Though attitudes towards the LGBT community in Japan are difficult to pin down, it’s not uncommon to find that the average citizen is unaware that such a community even exists. While popular writer and talk-show host Matsuko Deluxe has done a lot to push LGBT issues into the spotlight, there are still many hurdles for sexual minorities in Japan to overcome. However, one municipal government in Osaka is taking charge of the situation by officially declaring their support for the LGBT community!
▼ Yodogawa Ward
Yodogawa Ward lies in the north of Osaka Prefecture and is home to roughly 174,000 people in addition to a number of temples, shrines, and Yodo River. This year, the ward also started taking active steps to increase awareness and understanding of the LGBT community by hosting events and talks. And this month, the ward announced a declaration of support for all LGBT people and its intention to provide training for municipal staff and outreach education.
▼ Koyuki Higashi and Hiroko, first same-sex couple married at Tokyo Disneyland
Going back a few months to June, the ward hosted a talk session in which Koyuki Higashi and her partner Hiroko, the first same-sex couple to get married at Tokyo Disneyland, and US Consul General in Osaka, Patrick Linehan, shared their experiences and thoughts as members of the LGBT community. A video from Koyuki and Hiroko’s portion of the talk has even been uploaded to the ward’s official YouTube page, though it is, unfortunately, Japanese only.
In their very personal talk, the couple described some of the struggles that sexual minorities face in Japan, which may be familiar to people in other countries like the United States. In addition to being unable to legally register their marriage, the pair explained that finding a place to live is always difficult as they’re forced to look for “room share” housing. The couple also detailed how, without a legal marriage, they’re unable to make medical decisions for one another in emergency situations.
Consul General Linehan, who recorded the “It Gets Better” video below, also spoke at the event. The gay American diplomat, whose husband is Brazilian-Japanese, has been actively working to improve acceptance and understanding of LGBT members in Japan and other countries.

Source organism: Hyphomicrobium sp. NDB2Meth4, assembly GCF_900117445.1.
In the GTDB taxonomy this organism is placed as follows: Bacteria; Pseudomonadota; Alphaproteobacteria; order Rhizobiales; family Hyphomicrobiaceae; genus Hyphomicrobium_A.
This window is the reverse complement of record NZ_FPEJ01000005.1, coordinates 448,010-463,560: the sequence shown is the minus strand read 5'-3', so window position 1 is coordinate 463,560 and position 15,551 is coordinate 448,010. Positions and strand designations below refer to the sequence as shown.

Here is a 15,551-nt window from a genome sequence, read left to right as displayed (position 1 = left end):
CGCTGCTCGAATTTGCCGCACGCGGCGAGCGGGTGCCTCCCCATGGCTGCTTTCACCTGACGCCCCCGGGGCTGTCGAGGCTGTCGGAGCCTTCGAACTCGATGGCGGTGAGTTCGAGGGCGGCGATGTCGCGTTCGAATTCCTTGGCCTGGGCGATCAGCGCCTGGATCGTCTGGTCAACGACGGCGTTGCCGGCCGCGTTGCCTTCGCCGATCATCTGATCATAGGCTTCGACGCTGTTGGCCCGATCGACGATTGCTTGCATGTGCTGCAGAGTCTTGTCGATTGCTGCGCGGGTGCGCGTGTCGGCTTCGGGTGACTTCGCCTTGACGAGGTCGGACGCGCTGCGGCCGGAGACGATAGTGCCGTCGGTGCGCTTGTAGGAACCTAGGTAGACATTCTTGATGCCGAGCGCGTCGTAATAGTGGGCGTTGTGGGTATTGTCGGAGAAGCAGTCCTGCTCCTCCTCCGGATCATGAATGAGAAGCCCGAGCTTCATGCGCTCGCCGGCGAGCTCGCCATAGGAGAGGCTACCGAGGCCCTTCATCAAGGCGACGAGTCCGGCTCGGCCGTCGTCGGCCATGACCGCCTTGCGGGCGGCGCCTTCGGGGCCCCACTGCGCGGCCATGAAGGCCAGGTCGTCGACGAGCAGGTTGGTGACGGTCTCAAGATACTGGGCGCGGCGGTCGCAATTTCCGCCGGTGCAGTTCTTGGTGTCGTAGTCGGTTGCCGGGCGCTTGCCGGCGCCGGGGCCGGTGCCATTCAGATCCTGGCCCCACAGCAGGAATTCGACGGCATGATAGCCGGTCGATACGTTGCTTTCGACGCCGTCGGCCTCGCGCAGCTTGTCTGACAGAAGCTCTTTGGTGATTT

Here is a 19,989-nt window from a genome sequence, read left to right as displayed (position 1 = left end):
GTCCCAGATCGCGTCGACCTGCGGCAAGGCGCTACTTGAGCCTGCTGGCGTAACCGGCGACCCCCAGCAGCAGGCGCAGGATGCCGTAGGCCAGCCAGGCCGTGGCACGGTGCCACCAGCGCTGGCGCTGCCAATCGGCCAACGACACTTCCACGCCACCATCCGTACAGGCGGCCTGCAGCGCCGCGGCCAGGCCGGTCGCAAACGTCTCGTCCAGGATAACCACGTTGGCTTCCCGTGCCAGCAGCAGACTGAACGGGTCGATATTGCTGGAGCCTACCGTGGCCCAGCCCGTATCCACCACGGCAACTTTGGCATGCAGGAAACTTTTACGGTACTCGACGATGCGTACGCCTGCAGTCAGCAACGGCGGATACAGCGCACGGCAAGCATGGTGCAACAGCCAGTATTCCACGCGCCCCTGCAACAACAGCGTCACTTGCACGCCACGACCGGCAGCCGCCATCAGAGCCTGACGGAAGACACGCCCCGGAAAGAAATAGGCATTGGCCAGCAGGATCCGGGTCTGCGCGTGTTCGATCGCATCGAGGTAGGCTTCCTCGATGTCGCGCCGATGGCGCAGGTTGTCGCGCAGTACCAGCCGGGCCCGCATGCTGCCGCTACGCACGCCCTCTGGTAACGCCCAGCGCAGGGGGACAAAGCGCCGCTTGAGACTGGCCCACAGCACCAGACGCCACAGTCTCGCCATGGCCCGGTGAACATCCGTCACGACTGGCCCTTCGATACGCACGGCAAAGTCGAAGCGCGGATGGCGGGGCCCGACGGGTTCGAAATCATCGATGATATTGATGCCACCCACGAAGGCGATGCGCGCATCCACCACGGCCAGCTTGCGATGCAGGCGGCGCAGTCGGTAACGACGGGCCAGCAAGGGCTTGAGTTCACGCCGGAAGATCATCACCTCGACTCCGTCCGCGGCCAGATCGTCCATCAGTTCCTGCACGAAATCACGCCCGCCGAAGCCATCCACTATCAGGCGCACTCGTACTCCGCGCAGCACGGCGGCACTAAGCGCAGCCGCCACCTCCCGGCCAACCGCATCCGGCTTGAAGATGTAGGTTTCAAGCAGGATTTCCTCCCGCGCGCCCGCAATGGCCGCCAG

Considering the June talk, it’s not particularly surprising that Yodogawa Ward is making this declaration–but it is still a remarkable step!
As Maki Muraki, the main representative for the Japanese LGBT rights group Nijiiro Diversity (“nijiiro” means “rainbow-colored” in Japanese), pointed out, this is the first governmental body in Japan to specifically support sexual minorities. The ward’s pledge, translated below, is simple–but surely uplifting for LGBT people living in a country where they are poorly understood at best.
In order to make this city a livable place for a diversity of people, Yodogawa Ward respects the human rights of LGBT people!
Therefore, we will…
- …carry out staff human rights training in regards to the LGBT community!
- …disperse accurate information about the LGBT community!
- …support the activities of the LGBT community!
- …listen to the voices of the LGBT community!
▼ Masafumi Sakaki, Yodogawa Ward head
The head of the ward, Masafumi Sakaki, who took office just last August, has been instrumental in this movement, earning himself much love from the LGBT community in Japan. The politician, an active Twitter user, has received numerous tweets from happy LGBT members, groups, and allies on the social network, showing just how meaningful these first steps are to sexual minorities in Japan.
Obviously, LGBT teens suffer from bullying and depression in Japan as in many other countries–with the rate of attempted suicide among gay male teens six times that of their non-LGBT peers, according to a recent university study. In a country where “the nail that sticks out gets hammered down,” it’s almost expected that minorities will suffer some form of discrimination, which makes Yodogawa Ward’s pledge all the more important. And heartwarming.
Good job, Yodogawa Ward! Let’s hope this is the beginning of a new trend!